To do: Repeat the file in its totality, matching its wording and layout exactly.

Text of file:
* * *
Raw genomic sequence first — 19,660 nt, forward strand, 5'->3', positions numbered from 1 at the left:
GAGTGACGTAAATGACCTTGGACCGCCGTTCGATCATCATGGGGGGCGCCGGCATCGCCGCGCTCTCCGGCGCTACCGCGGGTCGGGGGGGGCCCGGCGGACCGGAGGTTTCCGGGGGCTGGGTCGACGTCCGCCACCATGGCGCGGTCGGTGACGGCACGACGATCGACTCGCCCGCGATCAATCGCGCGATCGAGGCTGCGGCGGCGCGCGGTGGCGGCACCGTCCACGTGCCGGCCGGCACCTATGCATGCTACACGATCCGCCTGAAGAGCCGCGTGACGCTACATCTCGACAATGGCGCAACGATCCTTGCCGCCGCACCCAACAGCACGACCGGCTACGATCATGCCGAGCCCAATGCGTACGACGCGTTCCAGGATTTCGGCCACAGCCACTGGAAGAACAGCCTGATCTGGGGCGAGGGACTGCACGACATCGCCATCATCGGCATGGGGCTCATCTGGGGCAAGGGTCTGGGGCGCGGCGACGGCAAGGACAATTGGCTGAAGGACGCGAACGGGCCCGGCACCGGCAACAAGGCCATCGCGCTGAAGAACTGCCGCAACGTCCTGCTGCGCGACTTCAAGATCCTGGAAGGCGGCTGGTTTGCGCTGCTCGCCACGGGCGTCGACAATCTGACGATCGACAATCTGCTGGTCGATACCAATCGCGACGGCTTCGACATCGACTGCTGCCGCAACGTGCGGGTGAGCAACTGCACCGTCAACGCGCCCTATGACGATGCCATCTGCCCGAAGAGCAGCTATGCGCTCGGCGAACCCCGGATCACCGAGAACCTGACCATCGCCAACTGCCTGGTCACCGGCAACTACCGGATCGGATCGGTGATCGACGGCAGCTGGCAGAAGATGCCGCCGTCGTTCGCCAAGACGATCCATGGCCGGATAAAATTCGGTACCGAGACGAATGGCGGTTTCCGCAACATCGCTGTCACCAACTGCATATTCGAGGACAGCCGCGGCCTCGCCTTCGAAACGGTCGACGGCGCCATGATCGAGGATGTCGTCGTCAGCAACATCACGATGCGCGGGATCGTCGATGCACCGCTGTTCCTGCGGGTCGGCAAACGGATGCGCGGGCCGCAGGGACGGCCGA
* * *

Raw genomic sequence first — 19,660 nt, forward strand, 5'->3', positions numbered from 1 at the left:
GAGTGACGTAAATGACCTTGGACCGCCGTTCGATCATCATGGGGGGCGCCGGCATCGCCGCGCTCTCCGGCGCTACCGCGGGTCGGGGGGGGCCCGGCGGACCGGAGGTTTCCGGGGGCTGGGTCGACGTCCGCCACCATGGCGCGGTCGGTGACGGCACGACGATCGACTCGCCCGCGATCAATCGCGCGATCGAGGCTGCGGCGGCGCGCGGTGGCGGCACCGTCCACGTGCCGGCCGGCACCTATGCATGCTACACGATCCGCCTGAAGAGCCGCGTGACGCTACATCTCGACAATGGCGCAACGATCCTTGCCGCCGCACCCAACAGCACGACCGGCTACGATCATGCCGAGCCCAATGCGTACGACGCGTTCCAGGATTTCGGCCACAGCCACTGGAAGAACAGCCTGATCTGGGGCGAGGGACTGCACGACATCGCCATCATCGGCATGGGGCTCATCTGGGGCAAGGGTCTGGGGCGCGGCGACGGCAAGGACAATTGGCTGAAGGACGCGAACGGGCCCGGCACCGGCAACAAGGCCATCGCGCTGAAGAACTGCCGCAACGTCCTGCTGCGCGACTTCAAGATCCTGGAAGGCGGCTGGTTTGCGCTGCTCGCCACGGGCGTCGACAATCTGACGATCGACAATCTGCTGGTCGATACCAATCGCGACGGCTTCGACATCGACTGCTGCCGCAACGTGCGGGTGAGCAACTGCACCGTCAACGCGCCCTATGACGATGCCATCTGCCCGAAGAGCAGCTATGCGCTCGGCGAACCCCGGATCACCGAGAACCTGACCATCGCCAACTGCCTGGTCACCGGCAACTACCGGATCGGATCGGTGATCGACGGCAGCTGGCAGAAGATGCCGCCGTCGTTCGCCAAGACGATCCATGGCCGGATAAAATTCGGTACCGAGACGAATGGCGGTTTCCGCAACATCGCTGTCACCAACTGCATATTCGAGGACAGCCGCGGCCTCGCCTTCGAAACGGTCGACGGCGCCATGATCGAGGATGTCGTCGTCAGCAACATCACGATGCGCGGGATCGTCGATGCACCGCTGTTCCTGCGGGTCGGCAAACGGATGCGCGGGCCGCAGGGACGGCCGA